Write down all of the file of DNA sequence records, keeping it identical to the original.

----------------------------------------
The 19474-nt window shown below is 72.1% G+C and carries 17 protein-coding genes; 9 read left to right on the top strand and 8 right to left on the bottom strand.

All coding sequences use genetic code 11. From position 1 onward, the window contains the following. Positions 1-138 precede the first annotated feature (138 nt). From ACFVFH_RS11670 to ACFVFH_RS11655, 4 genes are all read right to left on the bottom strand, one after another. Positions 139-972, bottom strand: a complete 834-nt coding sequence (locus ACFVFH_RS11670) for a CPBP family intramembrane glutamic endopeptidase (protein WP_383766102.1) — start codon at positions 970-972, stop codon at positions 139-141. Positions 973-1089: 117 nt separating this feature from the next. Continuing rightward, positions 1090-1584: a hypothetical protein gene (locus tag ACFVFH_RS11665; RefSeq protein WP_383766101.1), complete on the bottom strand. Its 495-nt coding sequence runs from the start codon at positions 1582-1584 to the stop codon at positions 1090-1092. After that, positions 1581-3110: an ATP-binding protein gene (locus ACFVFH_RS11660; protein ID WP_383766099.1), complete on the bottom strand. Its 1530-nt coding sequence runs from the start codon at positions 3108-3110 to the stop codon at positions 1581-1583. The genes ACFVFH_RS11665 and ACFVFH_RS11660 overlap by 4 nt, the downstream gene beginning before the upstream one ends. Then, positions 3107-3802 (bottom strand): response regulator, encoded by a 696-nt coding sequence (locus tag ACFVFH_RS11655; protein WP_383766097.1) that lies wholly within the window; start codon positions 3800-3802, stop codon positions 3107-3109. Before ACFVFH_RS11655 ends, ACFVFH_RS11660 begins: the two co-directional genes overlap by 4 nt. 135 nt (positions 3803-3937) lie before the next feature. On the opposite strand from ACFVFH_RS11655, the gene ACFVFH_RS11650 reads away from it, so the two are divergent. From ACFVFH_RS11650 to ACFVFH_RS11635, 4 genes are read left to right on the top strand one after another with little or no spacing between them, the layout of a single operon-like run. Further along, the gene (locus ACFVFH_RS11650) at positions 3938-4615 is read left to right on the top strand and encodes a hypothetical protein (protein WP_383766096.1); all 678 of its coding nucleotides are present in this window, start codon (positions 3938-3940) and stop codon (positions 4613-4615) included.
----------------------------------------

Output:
The 19474-nt window shown below is 72.1% G+C and carries 17 protein-coding genes; 9 read left to right on the top strand and 8 right to left on the bottom strand.

All coding sequences use genetic code 11. From position 1 onward, the window contains the following. Positions 1-138 precede the first annotated feature (138 nt). From ACFVFH_RS11670 to ACFVFH_RS11655, 4 genes are all read right to left on the bottom strand, one after another. Positions 139-972, bottom strand: a complete 834-nt coding sequence (locus ACFVFH_RS11670) for a CPBP family intramembrane glutamic endopeptidase (protein WP_383766102.1) — start codon at positions 970-972, stop codon at positions 139-141. Positions 973-1089: 117 nt separating this feature from the next. Continuing rightward, positions 1090-1584: a hypothetical protein gene (locus tag ACFVFH_RS11665; RefSeq protein WP_383766101.1), complete on the bottom strand. Its 495-nt coding sequence runs from the start codon at positions 1582-1584 to the stop codon at positions 1090-1092. After that, positions 1581-3110: an ATP-binding protein gene (locus ACFVFH_RS11660; protein ID WP_383766099.1), complete on the bottom strand. Its 1530-nt coding sequence runs from the start codon at positions 3108-3110 to the stop codon at positions 1581-1583. The genes ACFVFH_RS11665 and ACFVFH_RS11660 overlap by 4 nt, the downstream gene beginning before the upstream one ends. Then, positions 3107-3802 (bottom strand): response regulator, encoded by a 696-nt coding sequence (locus tag ACFVFH_RS11655; protein WP_383766097.1) that lies wholly within the window; start codon positions 3800-3802, stop codon positions 3107-3109. Before ACFVFH_RS11655 ends, ACFVFH_RS11660 begins: the two co-directional genes overlap by 4 nt. 135 nt (positions 3803-3937) lie before the next feature. On the opposite strand from ACFVFH_RS11655, the gene ACFVFH_RS11650 reads away from it, so the two are divergent. From ACFVFH_RS11650 to ACFVFH_RS11635, 4 genes are read left to right on the top strand one after another with little or no spacing between them, the layout of a single operon-like run. Further along, the gene (locus ACFVFH_RS11650) at positions 3938-4615 is read left to right on the top strand and encodes a hypothetical protein (protein WP_383766096.1); all 678 of its coding nucleotides are present in this window, start codon (positions 3938-3940) and stop codon (positions 4613-4615) included.